Want to appear here next quarter? Hack on! Or invite your own hackers like the companies here did. As I once read, every organization needs a bug bounty program!

Rajesh F. Krishnan

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A Bountiful Year: Top Bugs and Hacktivity Highlights in 2016

  • January 12th , 2017

Hacktivity proudly showcases the achievements of our hackers and the community, culture, and collaboration we create through the act of hacking.

It was a wild ride for Hacktivity in 2016:

Let’s reflect on some of the major trends and patterns in our hacker community as seen through the eyes of Hacktivity.

Hacktivity's five most-voted vulnerabilities of the year

The top awards are not short on creativity, collaboration, and good ol' fashioned hard work. The highest-voted vulnerability report described how an attacker could exploit a vulnerable deserialization function in PHP leading to remote shell on a production server.

Most-voted Vulnerabilities of the Year

5. Internal attachments can be exported via “Export as .zip” feature

This report from japzdivino claims the highest payout from HackerOne's very own bug bounty program, not just in 2016 but of all time: $12,500.

4. Change any Uber user’s password through /rt/users/passwordless-signup - Account Takeover

Since their public launch not long ago, Uber has quickly climbed to be one of the most successful bug bounty programs and community favorites. They couldn’t have done it without amazing hackers, among which is the reporter of this great find, mongo.

What the HackerOne community accomplishes is truly a team effort, and this report exemplifies it perfectly: creative bug hunt, mind-blowingly fast response, competitive reward, happy hacker, and safer program.

3. Partial disclosure of report activity through new “Export as .zip” feature

Awarded at $10,000, this is the second highest payout from our bug bounty program. Rockstar Hacker Faisal Ahm reported within 24 hours of the feature release that contained this security flaw. And what’s more impressive? The issue was resolved within an hour of the report being filed (huge shoutout to our security team members!)

2. Oracle Webcenter Sites administrative and hi-privilege access available directly from the internet (/cs/Satellite)

LocalTapiola was considered a dark horse as compared to some of the 'usual suspects', but they proved themselves to be quite generous with critical issues found by sharp eyes, such as those of Teemu Kääriäinen. They're also the proud owners of the highest posted bounty award of $50K - perhaps we'll be hearing more from this program in the 2017 Hacktivity recap!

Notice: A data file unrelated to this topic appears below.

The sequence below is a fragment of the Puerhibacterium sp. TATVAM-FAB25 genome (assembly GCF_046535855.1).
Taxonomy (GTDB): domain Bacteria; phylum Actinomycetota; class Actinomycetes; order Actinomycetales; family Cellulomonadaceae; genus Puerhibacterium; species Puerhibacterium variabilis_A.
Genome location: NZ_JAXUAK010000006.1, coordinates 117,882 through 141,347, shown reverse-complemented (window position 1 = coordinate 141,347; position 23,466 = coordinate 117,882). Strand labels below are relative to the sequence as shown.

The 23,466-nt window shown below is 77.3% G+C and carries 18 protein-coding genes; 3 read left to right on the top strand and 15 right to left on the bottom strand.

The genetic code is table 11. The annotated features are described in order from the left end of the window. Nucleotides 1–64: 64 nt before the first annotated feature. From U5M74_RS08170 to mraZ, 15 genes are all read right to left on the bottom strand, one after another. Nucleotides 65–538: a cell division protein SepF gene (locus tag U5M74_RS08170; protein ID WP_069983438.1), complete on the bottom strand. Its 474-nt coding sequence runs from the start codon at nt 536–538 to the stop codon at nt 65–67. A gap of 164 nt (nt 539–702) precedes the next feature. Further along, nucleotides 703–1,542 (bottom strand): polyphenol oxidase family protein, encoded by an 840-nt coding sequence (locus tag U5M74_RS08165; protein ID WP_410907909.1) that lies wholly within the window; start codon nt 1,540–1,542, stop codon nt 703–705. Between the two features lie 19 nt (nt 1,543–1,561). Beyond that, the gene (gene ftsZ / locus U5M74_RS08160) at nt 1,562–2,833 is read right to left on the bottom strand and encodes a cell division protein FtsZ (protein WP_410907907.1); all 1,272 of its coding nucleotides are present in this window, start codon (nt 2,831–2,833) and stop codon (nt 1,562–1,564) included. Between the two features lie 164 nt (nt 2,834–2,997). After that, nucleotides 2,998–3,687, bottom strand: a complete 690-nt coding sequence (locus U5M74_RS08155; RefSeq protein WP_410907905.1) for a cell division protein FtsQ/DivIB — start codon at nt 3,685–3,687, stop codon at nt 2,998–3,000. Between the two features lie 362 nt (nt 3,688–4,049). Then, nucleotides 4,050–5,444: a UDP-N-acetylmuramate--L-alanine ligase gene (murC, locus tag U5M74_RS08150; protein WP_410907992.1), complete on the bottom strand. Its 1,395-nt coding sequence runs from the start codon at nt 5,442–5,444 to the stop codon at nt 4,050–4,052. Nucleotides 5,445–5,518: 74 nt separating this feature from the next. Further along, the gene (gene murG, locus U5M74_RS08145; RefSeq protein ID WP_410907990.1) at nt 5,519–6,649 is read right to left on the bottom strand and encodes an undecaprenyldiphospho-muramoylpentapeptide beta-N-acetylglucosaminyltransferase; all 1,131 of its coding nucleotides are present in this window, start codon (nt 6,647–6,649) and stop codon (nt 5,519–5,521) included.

1. [phpobject in cookie] Remote shell/command execution

Pornhub's whooping $20,000 to static was eye-catching, but it’s part of a bigger trend of public programs not shy about paying more for well-deserved efforts and to attract top-ranked hackers. This is the story we’ll keep coming back to and tell to our friends around the proverbial campfire.

Hacktivity's five most-voted programs of the year

Not surprisingly, all of these programs are in the 90th percentile of what we deem as "Reward Competitiveness" with our Hacker Success Index Measurements. Basically, they incentivize hackers to hack their programs - and hack again and again because they’ll be rewarded for it!

Most-voted Programs of the Year

5. Shopify | https://hackerone.com/shopify
4. Twitter | https://hackerone.com/twitter
3. Pornhub | https://hackerone.com/pornhub
2. HackerOne | https://hackerone.com/security
1. Uber | https://hackerone.com/uber

Hacktivity's five most-voted hackers of the year

These hackers stood above the rest in 2016, boasting one of the most coveted things of all: recognition from their peers. Hail the top hackers!

Most-voted Hackers of the Year

5. japzdivino | https://hackerone.com/japzdivino
4. jobert | https://hackerone.com/jobert
3. static | https://hackerone.com/static
2. fransrosen | https://hackerone.com/fransrosen
1. bobrov | https://hackerone.com/bobrov

Looking Ahead

What a year it was, but 2017’s got a lot of great things in store! We would love to hear from you about what you’d like to see in Hacktivity. Feel free to send suggestions to feedback@hackerone.com.

Join us as we raise a glass to lots of Hacktivity in 2017!

Cheers,
Pei & Luke

PS: We also tabulated the top bugs based on payouts last year - A look at the top HackerOne bug bounties of 2016.